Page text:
Week 216: Their Lonely Betters, by W.H.Auden

There seems to be a general view that the work of the later, postwar Auden is marked by a decline in poetic power. I can see that it has its wobbles, but I think there were also gains: a move towards greater lucidity, towards writing less for a coterie audience and more for the only audience really worth having, the company of free spirits throughout time. I like, for example, this poem, written in 1950, in which Auden characteristically combines a light touch with a serious thought.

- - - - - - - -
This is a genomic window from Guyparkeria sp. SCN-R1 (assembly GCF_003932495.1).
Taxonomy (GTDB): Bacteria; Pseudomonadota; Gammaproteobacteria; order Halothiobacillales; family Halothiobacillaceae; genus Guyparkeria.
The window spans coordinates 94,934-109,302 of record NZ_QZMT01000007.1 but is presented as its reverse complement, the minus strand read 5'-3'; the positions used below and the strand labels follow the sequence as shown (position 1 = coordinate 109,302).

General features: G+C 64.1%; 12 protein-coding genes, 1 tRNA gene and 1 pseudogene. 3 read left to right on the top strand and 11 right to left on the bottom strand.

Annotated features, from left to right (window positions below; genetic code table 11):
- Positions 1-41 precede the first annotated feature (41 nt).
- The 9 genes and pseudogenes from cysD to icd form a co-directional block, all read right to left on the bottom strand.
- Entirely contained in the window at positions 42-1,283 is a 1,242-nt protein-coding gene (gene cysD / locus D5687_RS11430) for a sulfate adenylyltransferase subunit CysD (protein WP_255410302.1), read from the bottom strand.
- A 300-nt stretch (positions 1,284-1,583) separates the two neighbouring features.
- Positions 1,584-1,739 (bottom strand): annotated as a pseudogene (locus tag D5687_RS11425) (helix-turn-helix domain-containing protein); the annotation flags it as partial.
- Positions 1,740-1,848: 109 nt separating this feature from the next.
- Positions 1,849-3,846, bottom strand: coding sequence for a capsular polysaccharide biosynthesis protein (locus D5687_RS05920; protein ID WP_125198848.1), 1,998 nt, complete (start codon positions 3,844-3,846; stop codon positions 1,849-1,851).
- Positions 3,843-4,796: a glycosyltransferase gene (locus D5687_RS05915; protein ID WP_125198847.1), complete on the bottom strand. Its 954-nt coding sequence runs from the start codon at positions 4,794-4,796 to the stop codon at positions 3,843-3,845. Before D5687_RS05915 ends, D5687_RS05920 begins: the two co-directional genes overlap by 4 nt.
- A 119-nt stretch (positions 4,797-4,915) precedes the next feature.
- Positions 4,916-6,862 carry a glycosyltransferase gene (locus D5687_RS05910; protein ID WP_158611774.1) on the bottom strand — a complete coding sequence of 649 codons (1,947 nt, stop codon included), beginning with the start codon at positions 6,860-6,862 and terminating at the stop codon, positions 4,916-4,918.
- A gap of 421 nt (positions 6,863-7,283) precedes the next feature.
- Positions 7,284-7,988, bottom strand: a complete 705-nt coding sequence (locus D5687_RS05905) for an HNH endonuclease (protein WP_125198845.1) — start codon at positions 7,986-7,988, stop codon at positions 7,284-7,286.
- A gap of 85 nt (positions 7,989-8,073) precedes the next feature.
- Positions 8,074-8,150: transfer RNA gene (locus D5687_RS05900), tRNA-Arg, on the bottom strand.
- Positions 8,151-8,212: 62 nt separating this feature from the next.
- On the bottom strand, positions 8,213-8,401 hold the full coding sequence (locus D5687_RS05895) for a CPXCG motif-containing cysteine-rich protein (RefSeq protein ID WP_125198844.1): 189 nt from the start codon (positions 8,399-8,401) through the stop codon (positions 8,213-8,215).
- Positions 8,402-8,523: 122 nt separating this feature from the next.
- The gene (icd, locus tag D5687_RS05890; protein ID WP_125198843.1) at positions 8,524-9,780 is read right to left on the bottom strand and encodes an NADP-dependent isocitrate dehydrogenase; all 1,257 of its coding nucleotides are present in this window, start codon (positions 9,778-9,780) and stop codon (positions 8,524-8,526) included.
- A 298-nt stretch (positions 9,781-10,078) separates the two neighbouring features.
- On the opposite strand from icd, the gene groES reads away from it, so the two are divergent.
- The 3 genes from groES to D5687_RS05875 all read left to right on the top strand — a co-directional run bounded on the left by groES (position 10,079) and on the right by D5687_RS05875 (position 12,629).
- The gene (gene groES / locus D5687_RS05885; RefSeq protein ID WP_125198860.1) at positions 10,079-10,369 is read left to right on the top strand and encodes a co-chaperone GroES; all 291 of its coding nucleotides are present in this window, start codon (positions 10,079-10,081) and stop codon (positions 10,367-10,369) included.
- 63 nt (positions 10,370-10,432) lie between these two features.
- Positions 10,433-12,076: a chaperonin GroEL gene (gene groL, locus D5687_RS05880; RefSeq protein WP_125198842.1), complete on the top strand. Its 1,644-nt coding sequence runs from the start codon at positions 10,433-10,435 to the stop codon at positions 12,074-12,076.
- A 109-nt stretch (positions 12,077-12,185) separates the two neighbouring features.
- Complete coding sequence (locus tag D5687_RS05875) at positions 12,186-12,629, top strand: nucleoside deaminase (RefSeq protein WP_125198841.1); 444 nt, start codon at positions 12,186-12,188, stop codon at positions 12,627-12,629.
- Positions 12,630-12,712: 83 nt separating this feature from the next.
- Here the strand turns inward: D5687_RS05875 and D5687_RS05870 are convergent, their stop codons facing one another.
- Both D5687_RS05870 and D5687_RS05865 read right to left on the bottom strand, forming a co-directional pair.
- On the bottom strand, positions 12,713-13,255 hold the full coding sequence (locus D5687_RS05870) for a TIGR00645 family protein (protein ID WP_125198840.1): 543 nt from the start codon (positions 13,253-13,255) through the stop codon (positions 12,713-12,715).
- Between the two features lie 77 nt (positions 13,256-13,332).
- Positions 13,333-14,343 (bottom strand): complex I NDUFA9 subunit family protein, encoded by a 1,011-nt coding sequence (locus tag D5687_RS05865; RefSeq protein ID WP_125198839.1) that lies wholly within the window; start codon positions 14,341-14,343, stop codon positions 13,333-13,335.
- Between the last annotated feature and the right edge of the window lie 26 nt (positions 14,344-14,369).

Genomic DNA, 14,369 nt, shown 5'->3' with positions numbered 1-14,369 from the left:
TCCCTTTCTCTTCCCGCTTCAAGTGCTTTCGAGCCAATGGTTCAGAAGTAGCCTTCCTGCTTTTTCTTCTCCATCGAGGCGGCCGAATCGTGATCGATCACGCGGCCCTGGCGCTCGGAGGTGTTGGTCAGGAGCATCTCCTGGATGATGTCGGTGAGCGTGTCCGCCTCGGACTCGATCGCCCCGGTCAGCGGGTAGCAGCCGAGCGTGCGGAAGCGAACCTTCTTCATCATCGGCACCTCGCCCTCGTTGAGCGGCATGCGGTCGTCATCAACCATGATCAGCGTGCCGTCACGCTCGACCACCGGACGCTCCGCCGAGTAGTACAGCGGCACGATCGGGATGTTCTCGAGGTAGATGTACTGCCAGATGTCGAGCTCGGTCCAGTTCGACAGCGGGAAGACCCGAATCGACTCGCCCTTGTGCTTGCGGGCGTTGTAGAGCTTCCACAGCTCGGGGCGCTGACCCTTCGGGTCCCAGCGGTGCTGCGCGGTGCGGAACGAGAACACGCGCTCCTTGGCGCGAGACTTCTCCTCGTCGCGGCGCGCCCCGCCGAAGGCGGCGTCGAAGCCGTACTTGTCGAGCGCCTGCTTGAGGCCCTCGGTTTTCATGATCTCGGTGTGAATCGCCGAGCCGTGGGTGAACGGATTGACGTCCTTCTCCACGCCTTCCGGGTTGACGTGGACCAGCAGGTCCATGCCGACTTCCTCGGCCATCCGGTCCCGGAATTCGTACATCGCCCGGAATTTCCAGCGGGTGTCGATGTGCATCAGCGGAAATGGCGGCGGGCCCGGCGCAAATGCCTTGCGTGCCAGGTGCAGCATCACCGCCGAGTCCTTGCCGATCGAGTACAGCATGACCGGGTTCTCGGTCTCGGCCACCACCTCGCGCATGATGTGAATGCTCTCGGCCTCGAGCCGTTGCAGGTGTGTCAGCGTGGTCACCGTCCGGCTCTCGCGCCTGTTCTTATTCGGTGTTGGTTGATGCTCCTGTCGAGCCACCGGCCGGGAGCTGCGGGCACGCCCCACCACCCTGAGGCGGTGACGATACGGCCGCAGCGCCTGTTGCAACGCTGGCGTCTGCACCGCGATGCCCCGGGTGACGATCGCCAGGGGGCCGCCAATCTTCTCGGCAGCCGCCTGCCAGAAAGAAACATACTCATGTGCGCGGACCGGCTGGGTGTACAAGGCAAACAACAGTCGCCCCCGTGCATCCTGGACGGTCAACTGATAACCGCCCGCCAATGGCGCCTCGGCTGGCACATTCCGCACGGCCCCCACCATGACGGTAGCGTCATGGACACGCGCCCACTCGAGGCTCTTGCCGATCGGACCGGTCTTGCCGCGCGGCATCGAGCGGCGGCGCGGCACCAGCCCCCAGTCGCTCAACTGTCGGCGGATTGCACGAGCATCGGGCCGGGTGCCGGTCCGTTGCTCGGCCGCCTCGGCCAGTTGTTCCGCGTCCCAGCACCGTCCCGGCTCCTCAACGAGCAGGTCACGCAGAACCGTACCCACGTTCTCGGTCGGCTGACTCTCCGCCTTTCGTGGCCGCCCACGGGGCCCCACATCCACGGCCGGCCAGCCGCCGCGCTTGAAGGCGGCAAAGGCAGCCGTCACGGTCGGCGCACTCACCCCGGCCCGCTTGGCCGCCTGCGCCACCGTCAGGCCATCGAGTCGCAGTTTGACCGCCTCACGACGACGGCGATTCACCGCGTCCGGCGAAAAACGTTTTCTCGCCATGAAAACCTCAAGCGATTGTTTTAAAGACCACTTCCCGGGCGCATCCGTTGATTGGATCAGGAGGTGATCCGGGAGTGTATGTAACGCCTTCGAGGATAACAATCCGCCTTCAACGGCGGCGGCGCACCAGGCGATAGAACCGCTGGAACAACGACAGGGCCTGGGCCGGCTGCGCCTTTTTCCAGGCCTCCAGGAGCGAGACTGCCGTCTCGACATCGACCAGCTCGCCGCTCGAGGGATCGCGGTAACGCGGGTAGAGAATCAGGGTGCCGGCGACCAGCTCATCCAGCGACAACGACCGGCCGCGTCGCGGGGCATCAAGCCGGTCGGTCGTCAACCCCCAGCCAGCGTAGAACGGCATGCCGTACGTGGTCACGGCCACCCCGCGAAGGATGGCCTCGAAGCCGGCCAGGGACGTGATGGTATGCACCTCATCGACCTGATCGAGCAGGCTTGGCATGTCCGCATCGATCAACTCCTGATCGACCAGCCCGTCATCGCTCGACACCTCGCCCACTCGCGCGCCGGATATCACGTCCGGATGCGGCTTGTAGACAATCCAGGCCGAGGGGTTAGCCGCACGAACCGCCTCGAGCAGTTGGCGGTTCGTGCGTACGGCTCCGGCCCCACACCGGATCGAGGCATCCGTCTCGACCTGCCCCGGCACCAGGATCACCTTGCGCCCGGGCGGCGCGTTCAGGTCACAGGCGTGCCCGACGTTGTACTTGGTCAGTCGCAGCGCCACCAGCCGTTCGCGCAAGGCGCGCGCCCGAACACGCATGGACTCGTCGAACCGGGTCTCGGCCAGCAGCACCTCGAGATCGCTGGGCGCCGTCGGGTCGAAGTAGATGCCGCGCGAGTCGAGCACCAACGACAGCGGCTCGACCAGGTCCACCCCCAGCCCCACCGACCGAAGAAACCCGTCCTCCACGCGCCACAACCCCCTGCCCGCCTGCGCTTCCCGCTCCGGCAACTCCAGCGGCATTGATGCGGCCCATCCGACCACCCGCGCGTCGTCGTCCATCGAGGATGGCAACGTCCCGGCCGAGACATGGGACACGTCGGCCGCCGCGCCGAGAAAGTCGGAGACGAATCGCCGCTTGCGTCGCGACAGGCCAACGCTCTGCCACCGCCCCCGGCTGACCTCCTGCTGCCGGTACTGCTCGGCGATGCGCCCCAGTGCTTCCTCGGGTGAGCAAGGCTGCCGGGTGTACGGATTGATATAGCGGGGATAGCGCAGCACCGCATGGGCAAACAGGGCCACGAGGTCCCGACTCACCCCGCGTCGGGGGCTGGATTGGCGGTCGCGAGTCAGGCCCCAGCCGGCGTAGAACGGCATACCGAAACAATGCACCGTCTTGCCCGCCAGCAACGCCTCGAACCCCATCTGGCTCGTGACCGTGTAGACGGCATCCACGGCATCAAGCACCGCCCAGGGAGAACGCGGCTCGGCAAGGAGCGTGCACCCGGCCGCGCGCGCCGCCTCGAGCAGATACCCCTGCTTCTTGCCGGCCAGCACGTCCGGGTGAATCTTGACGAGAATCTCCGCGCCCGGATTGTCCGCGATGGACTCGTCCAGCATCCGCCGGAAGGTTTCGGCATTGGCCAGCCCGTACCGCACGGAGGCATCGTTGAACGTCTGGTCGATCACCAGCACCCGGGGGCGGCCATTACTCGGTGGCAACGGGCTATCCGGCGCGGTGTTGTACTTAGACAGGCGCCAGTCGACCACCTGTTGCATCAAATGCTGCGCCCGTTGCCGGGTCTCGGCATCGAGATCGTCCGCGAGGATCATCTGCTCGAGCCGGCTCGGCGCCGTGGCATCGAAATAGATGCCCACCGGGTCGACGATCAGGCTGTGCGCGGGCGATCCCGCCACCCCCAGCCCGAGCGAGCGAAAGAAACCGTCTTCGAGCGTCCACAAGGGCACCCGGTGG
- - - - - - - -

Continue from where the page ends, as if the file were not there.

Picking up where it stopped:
As I listened from a beach-chair in the shade
To all the noises that my garden made,
It seemed to me only proper that words
Should be withheld from vegetables and birds.

A robin with no Christian name ran through
The Robin-Anthem which was all it knew,
And rustling flowers for some third party waited
To say which pairs, if any, should get mated.

Not one of them was capable of lying,
There was not one which knew that it was dying
Or could have with a rhythm or a rhyme
Assumed responsibility for time.

Let them leave language to their lonely betters
Who count some days and long for certain letters;
We, too, make noises when we laugh or weep:
Words are for those with promises to keep.

W.H.Auden

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